Check Up: Protecting yourself from mosquitoes
Mother of two, Michele, 30, writes from Papine, St Andrew. She asks if it is possible for her to really get rid of all the mosquitos in her yard, and if she does, how this would help her family if her neighbours were not also getting rid of their mosquitos! She wants to know more about the mosquito that has been causing so many problems recently. She had a bad dose of Chik V and hopes to avoid ZIKV if she can.
ZIKV, although spread by the same Aedes aegypti mosquito that transmits Chik V, is, for the most part, a mild disease for most people who contract it. The majority of infected people will not exhibit any signs, and when signs do occur, they cause mostly mild to moderate symptoms, which include fever, muscle and joint pains, headache, a rash, and at times, swollen legs.
What has made the disease more frightening recently are the reports coming out of Brazil of a high incidence of infected pregnant mothers giving birth to babies with very small heads (microcephaly), and also an increase in the incidence of infected adults contracting Guillen Barre Syndrome, a nervous disorder that can result in temporary or permanent paralysis.
The Aedes aegypti is the most common variety of mosquito in the world and is found in our hemisphere in all countries except for Chile and Canada. The lifespan of a female mosquito is three to 100 days, while the males live only 10 to 20 days. The female is the predator.
Mosquitos don't see very well and cannot see an object more than 30 feet away, but they are heat seeking in nature, using thermal receptors located on the tips of their antennae to locate blood running near the skin surface.
Mosquitos respond to higher-than-normal carbon dioxide concentrations in our environment, especially when this is mixed with the scent of the prey, and the Aedes mosquito bites throughout the day and night.
One female mosquito can lay up to 300 eggs at a time and up to 30,000 eggs during her lifetime.
However, it is true that we are all subject to the actions of our neighbours and to the sanitary, waste management, and gully-cleaning programmes that are in place in our communities.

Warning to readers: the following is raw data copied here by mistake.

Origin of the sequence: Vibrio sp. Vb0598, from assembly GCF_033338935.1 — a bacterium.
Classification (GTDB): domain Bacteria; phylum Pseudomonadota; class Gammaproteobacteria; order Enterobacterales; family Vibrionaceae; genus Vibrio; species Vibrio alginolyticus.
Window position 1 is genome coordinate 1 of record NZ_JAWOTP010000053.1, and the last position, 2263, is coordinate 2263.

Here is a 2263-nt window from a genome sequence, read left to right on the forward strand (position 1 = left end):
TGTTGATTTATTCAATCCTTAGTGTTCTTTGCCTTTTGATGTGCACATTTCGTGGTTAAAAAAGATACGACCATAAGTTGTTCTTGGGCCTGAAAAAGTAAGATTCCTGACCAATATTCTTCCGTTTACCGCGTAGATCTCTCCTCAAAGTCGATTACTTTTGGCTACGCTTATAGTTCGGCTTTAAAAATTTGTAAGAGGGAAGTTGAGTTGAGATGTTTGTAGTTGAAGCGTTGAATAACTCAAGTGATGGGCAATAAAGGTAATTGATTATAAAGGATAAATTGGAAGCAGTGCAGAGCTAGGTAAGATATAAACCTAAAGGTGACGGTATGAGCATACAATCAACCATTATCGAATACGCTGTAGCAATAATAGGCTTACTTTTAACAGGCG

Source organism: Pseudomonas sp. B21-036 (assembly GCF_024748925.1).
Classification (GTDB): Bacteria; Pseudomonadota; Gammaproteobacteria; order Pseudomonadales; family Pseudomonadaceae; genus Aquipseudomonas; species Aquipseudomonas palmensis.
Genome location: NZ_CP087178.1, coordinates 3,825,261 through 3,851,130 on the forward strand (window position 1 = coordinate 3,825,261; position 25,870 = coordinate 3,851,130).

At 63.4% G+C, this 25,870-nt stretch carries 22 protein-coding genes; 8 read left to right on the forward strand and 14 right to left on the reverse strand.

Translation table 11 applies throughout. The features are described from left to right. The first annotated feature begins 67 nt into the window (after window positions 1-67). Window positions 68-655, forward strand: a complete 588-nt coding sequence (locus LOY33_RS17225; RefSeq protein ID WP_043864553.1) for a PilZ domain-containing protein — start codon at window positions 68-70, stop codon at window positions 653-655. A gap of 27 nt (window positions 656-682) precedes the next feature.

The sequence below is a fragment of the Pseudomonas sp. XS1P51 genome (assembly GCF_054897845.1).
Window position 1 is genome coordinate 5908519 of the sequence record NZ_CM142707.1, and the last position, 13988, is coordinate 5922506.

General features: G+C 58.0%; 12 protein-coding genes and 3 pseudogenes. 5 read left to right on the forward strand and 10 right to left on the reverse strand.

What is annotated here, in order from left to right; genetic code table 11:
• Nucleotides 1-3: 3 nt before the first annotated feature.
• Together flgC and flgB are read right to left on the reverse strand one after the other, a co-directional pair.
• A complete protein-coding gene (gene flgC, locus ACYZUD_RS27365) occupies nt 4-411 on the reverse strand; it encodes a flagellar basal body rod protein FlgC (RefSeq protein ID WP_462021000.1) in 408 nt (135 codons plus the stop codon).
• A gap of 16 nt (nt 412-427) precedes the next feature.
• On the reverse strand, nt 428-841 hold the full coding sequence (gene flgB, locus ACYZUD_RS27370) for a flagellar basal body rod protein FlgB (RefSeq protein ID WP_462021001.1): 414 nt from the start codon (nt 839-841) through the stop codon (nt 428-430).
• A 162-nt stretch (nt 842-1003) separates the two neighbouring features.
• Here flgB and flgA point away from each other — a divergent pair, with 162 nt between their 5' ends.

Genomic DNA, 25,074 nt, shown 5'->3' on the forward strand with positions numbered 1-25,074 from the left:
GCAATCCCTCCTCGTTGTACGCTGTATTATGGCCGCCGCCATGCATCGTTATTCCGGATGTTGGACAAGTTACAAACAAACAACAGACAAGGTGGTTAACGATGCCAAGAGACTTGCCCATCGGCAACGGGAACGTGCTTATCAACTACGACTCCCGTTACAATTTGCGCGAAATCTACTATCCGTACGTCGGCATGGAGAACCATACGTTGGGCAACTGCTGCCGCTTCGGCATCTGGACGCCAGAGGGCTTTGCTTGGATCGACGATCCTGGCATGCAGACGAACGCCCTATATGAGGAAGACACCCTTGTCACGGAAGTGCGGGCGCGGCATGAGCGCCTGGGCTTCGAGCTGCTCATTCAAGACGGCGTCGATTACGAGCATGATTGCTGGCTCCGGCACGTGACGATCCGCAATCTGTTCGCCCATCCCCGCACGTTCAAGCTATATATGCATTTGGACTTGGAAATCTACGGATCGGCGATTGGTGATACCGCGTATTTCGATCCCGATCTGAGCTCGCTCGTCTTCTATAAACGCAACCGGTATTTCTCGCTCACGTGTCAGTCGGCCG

Clearing the environment of stagnant water is the best solution to preventing the spread of ZIKV. There are several repellants in Jamaica. Bug-zappers will attract mosquitos but may not kill many. They also kill butterflies and moths, which pollinate flowers. Zappers can attract mosquitos without always killing them, so there may actually be a denser occurrence of mosquitos where the zappers are located.
Mosquitos also build up resistance to insect sprays and foggers in as little as six generations, which takes about two months to occur. Then they are back stronger than ever. The sprays and foggers are effective for three to five hours only, then the mosquitos return! Foggers and sprays kill everything from bugs to butterflies and earthworms. Ideally, pesticides should be a last choice.
Citronella candles and mosquito coils repel mosquitos to the extent that they are present over the body. If all areas are not covered by the repellant, the mosquitos can find those areas and bite.
Mosquito repellants can also be applied to the person or placed in the home environment to minimise bites, however, the best repellant protection is probably given with the application of DEET to all exposed skin surfaces every few hours.
Each person can only do his best to keep his own environment free of stagnant water.
PO BOX 1731,